Consistency also means they can be laid single bond and still provide watertight protection (unlike natural slates, which are typically laid in a double-lapping bond) and, coupled with the convenience of pre-drilled holes, makes installation far easier — saving time and money.

Concrete slates and slates manufactured from reconstituted slate dust are both viable options. Clay-based slates are another option and offer good resilience to the elements. Fibre-cement slates are made from cement, organic fibres and mineral additives and they are ideal for:

  • complex designs
  • steep roof pitches
  • for roofs where a lightweight solution is required (copper rivets are usually required to keep this lighter material in place).

Unlike natural slate, however, weathering may expose the base colour of both concrete and fibre-cement slates over time.

Clockwise, from top left: Sandtoft’s Rivius slate is made from natural alluvial clay and has a ceramic finish (sandtoft.co.uk); The Beauvoise slate from Imerys looks like slate, but is actually made from clay (imerys-rooftiles.com); Harris Slate & Stone’s Wanit Repro are fibre-cement slates (01267 233824); Stoneleaf’s Celtic Grey slate is imported from Spain, but similar in hue to Welsh slate (01277 841555); Bellvue Natural Slate’s Imperial range, imported from China and available in two sizes: 500 x 250 and 600 x 300, call 01767 650201 for prices; Slates from the Crofter range, by Bradstone Structural, have the appearance of stone slate, but are made from Portland cement (01285 646884)

Installing Roof Slates

Installing a natural slate roof is a time consuming, highly skilled job, and therefore a substantial cost to factor into your budget.

It’s worth finding a roofer with knowledge and experience of British Standard 5534 (the national code of practice for slate tiles) and BS 8000 Part 6 (which concerns the workmanship of roofing).

Expect a simple gable-to-gable roof to take one week. For large complex roofs, where you have valleys, hips and intersections and the slates need cutting to fit, you can expect the work to take weeks or even months. Bear in mind that you need a pitched roof to install slates. Installing slates on a flat or nearly flat roof is not normally possible.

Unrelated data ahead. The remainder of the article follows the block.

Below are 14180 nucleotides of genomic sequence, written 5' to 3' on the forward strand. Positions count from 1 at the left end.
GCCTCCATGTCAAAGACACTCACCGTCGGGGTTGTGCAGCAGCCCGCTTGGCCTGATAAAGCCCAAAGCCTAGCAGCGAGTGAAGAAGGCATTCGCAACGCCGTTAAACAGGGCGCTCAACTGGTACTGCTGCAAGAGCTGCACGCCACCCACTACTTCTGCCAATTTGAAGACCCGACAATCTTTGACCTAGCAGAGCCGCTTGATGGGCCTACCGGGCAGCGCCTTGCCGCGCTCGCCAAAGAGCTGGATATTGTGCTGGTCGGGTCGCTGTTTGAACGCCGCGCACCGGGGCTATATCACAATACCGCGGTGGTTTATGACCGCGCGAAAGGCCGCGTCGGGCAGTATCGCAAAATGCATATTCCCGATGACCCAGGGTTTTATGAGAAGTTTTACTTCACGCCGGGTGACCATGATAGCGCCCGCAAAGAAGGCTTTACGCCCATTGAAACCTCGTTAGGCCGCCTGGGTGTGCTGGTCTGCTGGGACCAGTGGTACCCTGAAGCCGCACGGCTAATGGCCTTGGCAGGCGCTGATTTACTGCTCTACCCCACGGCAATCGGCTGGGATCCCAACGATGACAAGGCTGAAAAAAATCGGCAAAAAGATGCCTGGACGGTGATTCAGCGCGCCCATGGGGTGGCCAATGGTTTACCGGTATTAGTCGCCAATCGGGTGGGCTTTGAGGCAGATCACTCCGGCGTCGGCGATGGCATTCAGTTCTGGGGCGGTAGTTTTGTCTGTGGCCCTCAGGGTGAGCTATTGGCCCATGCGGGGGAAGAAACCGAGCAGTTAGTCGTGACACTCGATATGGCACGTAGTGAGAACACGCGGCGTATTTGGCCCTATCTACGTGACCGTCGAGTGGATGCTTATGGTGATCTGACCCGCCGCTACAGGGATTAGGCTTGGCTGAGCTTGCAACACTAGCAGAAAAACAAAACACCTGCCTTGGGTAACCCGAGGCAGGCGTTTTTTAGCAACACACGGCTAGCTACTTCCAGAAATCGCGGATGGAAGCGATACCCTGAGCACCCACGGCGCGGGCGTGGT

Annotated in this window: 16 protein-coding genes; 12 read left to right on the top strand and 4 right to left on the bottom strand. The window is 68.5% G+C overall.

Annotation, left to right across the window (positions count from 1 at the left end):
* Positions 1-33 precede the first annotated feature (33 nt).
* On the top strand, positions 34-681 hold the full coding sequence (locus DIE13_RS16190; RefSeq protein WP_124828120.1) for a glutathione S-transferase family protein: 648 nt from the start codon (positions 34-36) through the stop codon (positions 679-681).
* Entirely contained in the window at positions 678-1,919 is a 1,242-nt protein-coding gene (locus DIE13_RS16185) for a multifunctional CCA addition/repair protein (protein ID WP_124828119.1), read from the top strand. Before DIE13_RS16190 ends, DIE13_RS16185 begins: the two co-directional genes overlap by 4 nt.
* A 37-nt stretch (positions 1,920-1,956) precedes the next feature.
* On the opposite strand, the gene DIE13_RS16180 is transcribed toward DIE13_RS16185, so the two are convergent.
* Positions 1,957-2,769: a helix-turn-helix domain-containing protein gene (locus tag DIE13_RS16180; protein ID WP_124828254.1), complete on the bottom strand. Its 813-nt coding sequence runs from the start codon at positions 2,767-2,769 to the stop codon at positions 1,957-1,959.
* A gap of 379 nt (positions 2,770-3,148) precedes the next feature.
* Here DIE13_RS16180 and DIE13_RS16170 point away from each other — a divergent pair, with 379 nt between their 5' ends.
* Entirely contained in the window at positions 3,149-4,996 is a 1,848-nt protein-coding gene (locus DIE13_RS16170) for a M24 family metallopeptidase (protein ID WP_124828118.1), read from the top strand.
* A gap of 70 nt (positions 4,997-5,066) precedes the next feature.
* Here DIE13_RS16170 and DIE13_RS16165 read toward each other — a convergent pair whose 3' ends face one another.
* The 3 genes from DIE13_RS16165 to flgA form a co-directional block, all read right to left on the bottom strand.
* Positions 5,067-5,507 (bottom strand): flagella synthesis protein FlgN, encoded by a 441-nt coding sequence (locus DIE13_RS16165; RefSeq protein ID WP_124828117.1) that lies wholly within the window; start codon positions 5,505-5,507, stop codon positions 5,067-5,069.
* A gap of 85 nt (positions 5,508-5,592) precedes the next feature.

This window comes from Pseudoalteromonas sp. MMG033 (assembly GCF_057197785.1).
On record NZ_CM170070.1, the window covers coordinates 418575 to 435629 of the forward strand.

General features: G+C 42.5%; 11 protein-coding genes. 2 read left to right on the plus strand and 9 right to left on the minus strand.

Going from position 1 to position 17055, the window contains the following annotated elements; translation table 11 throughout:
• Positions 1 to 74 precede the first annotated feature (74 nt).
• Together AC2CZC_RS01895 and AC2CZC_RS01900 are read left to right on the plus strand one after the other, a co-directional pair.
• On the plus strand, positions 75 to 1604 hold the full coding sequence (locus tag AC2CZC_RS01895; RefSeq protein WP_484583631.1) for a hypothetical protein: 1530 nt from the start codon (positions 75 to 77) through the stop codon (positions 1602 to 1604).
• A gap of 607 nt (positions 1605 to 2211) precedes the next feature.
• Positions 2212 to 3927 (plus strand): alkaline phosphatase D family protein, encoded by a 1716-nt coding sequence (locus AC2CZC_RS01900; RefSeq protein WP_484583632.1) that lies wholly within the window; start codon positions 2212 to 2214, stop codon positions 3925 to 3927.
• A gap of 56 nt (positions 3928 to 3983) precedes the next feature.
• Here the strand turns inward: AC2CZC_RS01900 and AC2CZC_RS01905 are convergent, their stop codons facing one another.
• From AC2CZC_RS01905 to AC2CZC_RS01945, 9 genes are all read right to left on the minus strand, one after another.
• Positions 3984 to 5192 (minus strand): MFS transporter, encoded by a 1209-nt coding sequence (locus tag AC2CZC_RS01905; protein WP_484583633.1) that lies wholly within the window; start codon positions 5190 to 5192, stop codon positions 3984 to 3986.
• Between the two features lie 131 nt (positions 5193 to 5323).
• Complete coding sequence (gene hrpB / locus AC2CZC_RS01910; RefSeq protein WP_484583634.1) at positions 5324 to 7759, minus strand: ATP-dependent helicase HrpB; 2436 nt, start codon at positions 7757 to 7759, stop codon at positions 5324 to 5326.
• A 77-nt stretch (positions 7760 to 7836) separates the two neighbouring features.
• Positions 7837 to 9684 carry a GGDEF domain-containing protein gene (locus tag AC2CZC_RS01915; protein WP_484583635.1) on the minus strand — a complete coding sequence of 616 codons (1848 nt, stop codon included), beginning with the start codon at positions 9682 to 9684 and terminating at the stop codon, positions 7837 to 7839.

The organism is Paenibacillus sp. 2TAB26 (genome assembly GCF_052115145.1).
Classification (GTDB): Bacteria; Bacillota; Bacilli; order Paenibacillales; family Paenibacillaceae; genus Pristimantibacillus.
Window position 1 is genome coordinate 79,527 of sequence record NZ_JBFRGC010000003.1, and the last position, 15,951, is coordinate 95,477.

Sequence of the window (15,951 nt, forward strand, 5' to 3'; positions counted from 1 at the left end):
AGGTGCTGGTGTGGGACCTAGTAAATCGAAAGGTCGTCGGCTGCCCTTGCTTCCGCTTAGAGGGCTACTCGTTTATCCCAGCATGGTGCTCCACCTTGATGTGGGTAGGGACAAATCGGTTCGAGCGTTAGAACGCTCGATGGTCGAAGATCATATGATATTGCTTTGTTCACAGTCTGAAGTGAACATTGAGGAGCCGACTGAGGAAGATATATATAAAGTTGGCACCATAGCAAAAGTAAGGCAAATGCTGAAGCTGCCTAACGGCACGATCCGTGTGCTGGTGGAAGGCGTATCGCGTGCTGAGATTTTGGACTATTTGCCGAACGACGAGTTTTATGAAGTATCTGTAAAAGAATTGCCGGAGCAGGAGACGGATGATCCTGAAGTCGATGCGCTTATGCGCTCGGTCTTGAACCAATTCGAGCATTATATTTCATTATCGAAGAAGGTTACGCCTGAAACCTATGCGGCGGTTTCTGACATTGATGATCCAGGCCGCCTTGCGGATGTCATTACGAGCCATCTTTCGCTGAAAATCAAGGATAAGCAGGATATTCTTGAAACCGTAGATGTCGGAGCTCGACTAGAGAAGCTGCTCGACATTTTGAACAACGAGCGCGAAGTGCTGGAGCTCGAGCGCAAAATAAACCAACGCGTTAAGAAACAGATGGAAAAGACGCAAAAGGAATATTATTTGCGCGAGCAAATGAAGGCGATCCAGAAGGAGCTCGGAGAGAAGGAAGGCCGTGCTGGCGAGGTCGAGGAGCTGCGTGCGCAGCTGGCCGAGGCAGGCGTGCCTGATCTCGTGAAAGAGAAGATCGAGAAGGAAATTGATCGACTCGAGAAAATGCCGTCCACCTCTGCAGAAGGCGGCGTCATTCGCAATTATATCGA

Ensure slates are safely stacked when delivered on site, to help prevent discolouring through efflorescence. This is a chemical reaction that occurs when slates, stacked too closely together, become damp or wet.

Re-slating Period Properties

If you’re re-slating a period roof, ask your roofer to preserve as many of the existing slates as possible. Match these with natural slates of a similar size, hue and texture, and re-lay in a random assortment to create a characterful roof.

Alternatively, visit a reclamation yard — good-quality reclaimed slate is in high demand, and this is both a cost-effective and sustainable solution. Generally you will pay a little less than you would for new slates, although if the size is in demand you may pay a bit more.

Re-slating period properties provides an ideal opportunity to review a roof’s existing insulation. Adequate insulation can reduce fuel bills by 40% and so renovators and self builders alike should give considerable thought to the insulation systems available, before adding slates.

However, once roofing commences, ensure adequate ventilation space is left between the sheathering (boarding to which slates are nailed) and the insulation. This will allow air to circulate and the roof to ‘breathe’, which prevents unnecessary complications caused by condensation.

How to Maintain a Slate Roof

Once installed, regular inspections are key to prolonging the life of your slate roof. Inspect your roof from ground level at least twice a year. Nail sickness or nail ‘rot’ is where nails corrode, causing slates to slip, and it is one of the most common problems with slate roofs. If possible, access your roof space and check for leaks or damp, as this could mean a slate has slipped or been damaged.